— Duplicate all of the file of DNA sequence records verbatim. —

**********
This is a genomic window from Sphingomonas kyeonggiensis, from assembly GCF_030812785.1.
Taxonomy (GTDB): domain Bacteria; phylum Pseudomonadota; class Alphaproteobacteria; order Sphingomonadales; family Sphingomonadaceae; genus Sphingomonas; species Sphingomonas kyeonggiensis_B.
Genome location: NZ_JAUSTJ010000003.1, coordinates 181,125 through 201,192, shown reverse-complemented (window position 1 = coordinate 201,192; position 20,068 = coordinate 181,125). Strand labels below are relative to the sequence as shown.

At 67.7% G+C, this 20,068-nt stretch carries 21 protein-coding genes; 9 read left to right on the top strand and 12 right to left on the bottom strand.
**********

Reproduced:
This is a genomic window from Sphingomonas kyeonggiensis, from assembly GCF_030812785.1.
Taxonomy (GTDB): domain Bacteria; phylum Pseudomonadota; class Alphaproteobacteria; order Sphingomonadales; family Sphingomonadaceae; genus Sphingomonas; species Sphingomonas kyeonggiensis_B.
Genome location: NZ_JAUSTJ010000003.1, coordinates 181,125 through 201,192, shown reverse-complemented (window position 1 = coordinate 201,192; position 20,068 = coordinate 181,125). Strand labels below are relative to the sequence as shown.

At 67.7% G+C, this 20,068-nt stretch carries 21 protein-coding genes; 9 read left to right on the top strand and 12 right to left on the bottom strand.